Since finishing college (about 15 years ago), I’ve tried to workout regularly and there’s always been a strength part to my training. I caught the P90x bug a few years ago and really hoped I would get strong and cut. I wanted to get “cut’” because somehow I had turned into a skinny fat guy over the years. I was starting to tip the scales at 190lbs. (Now I realize that at 215 pounds, I could actually be even bigger, especially for a guy my height, but at the time, 190 seemed “fat.” And in reality, I was fat. I had very little muscle and a lot of body fat.) So the P90x program was appealing to me. First, it seemed scientific with its “muscle confusion” premise and the engineer in me thought that sounded cool. Second, it was quite convenient. I could pack the DVDs, and the elastic bands in my suitcase and work out in my hotel room when I was on the road. I went through the P90x program 7+ times, followed the diet, and ended up getting all of the DVD’s and running through the P90x sequel programs, P90x+, and P90x2 quickly.
There were results. I lost weight and I regained definition. But I was sick all the time. I don’t know if it was due to the program or not, but I was constantly tired, drained, and sick. On top of that, I never really got that much stronger, at least not in a big way.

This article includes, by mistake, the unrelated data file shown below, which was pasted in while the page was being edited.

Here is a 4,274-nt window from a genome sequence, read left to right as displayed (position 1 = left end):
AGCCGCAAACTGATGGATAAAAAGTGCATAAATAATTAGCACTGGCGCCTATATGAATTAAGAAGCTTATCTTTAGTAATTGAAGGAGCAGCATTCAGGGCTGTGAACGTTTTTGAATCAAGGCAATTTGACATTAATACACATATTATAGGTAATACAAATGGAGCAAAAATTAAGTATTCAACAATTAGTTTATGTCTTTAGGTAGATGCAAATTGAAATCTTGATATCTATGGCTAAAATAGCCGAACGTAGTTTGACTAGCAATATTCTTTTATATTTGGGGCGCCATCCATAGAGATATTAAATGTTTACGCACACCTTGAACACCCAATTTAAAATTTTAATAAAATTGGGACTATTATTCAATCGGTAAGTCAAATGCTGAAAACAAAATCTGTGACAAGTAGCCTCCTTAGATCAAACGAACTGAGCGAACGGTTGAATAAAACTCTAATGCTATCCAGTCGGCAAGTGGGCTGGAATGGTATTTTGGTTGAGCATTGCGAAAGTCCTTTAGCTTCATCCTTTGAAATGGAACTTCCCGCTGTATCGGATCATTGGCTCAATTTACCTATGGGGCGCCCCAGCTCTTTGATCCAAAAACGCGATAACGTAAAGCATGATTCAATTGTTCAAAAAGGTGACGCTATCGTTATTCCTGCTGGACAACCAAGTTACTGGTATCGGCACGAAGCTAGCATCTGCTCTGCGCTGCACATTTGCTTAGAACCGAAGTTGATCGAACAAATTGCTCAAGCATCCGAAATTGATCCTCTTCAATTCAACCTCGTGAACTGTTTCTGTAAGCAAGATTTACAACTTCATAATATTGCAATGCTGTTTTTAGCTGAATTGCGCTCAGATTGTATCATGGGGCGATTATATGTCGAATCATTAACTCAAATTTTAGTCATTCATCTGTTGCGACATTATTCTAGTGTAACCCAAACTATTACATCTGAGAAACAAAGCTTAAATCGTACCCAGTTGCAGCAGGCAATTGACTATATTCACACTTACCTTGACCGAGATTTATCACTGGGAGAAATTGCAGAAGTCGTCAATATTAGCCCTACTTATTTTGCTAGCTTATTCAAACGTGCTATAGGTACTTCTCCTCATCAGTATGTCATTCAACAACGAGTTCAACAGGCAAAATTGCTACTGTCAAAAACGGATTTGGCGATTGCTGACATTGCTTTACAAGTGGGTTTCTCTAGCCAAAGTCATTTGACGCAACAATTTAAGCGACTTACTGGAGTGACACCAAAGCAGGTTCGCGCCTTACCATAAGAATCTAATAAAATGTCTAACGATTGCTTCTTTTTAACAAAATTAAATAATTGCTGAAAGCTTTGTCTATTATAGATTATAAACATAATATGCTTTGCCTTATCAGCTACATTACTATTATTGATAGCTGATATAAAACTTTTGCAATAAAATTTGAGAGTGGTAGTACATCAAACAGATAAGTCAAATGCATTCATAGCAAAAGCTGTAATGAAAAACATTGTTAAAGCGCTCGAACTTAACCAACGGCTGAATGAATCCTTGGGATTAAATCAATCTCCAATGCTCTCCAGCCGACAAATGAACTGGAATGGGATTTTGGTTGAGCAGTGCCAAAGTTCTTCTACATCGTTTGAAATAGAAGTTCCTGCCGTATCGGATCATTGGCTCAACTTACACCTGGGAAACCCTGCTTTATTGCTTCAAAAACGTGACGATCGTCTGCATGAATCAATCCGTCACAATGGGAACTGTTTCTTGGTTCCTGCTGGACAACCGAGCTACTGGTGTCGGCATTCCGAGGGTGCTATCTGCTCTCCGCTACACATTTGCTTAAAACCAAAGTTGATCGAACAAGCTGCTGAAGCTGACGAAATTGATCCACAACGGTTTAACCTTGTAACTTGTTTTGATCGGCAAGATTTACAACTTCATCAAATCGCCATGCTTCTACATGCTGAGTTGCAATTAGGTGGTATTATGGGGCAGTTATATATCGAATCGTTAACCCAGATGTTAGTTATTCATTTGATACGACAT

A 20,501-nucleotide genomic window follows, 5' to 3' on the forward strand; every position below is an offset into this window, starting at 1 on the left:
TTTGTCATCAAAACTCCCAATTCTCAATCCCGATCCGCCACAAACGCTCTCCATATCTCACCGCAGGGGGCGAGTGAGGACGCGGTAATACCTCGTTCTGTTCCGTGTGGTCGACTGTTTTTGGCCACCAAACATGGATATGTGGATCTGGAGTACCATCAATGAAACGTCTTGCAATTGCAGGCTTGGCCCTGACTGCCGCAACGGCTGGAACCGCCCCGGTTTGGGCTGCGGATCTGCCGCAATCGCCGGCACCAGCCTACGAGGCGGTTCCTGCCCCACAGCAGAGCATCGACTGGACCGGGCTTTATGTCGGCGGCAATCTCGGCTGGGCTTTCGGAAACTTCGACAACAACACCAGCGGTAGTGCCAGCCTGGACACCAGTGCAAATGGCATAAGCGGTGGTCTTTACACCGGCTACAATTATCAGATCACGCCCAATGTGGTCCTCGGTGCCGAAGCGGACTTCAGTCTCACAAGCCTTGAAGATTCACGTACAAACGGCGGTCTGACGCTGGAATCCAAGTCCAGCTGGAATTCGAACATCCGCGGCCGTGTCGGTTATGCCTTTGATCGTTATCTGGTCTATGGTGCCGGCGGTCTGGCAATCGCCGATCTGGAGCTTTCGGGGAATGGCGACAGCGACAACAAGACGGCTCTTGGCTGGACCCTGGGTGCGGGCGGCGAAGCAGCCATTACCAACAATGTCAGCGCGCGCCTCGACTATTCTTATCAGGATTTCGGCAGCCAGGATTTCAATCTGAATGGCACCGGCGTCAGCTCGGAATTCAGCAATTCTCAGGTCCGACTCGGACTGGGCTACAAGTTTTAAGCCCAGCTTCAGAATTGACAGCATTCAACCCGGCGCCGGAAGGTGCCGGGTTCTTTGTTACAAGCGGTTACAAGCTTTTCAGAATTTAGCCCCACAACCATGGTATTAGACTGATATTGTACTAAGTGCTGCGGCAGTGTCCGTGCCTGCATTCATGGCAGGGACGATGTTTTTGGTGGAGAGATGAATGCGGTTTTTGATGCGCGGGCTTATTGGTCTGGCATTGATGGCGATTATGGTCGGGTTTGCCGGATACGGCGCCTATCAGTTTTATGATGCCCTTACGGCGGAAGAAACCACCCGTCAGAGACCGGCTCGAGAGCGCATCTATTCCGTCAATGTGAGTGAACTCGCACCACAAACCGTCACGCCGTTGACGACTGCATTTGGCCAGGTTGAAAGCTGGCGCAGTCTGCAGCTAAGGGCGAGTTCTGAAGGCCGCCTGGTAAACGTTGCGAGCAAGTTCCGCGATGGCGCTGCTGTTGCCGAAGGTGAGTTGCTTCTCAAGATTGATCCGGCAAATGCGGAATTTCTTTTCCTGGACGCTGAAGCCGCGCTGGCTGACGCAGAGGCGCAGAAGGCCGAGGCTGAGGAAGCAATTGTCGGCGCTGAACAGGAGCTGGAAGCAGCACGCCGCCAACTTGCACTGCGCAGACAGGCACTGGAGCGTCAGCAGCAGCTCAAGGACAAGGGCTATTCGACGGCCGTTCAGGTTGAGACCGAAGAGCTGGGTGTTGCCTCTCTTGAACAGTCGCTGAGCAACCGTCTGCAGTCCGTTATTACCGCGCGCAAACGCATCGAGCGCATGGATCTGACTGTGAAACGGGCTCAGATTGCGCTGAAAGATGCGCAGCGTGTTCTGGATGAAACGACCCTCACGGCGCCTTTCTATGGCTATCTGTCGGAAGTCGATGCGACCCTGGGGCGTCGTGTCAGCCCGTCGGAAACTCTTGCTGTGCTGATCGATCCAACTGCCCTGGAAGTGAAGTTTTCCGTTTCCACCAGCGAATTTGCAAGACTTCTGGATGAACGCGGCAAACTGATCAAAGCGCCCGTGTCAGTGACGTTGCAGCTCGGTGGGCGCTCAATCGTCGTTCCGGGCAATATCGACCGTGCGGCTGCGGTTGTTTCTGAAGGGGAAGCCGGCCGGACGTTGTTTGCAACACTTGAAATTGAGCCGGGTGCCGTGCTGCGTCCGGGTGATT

Somehow P90x turned into long distance running. I had gotten to the point with P90X where I could remember all of Tony Horton’s cheesy jokes and do the routine in each DVD without even playing the DVD. I eventually faded P90x and its derivatives out of the picture and only ran.
However, long distance running was catastrophic for me. I was constantly injured – knee pain, hip pain, foot pain. My knees would hurt so badly that I couldn’t run for weeks at a time. I couldn’t even drive my car without excruciating knee pain while I was injured. I went to my doctor, also a runner. He could find no major issues.
He would recommend I recover and try again slowly. I’d recover, run again, then get injured again and again. My guess is that I really wasn’t strong enough. And I know running sure wasn’t helping. And I think I was wasting away. I was super thin again. I got faster sure, but I don’t know if it was worth it. Once again, I was back down to 170 again and looked really thin.